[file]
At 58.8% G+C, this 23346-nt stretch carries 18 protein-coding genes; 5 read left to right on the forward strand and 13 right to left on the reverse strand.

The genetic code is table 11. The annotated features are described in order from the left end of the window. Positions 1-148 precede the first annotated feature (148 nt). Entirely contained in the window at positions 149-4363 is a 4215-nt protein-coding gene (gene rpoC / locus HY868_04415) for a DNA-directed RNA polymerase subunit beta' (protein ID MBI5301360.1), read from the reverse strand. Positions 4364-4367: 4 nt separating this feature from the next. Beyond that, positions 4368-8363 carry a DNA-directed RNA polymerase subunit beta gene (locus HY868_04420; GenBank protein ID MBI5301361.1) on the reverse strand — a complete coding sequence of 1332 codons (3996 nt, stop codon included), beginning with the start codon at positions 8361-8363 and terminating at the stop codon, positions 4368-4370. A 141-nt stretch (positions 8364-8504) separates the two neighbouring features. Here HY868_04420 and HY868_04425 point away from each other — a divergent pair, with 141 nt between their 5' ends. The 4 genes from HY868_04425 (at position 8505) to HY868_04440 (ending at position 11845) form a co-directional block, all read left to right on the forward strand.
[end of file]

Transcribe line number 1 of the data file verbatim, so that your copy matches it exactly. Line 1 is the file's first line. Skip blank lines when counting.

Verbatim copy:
At 58.8% G+C, this 23346-nt stretch carries 18 protein-coding genes; 5 read left to right on the forward strand and 13 right to left on the reverse strand.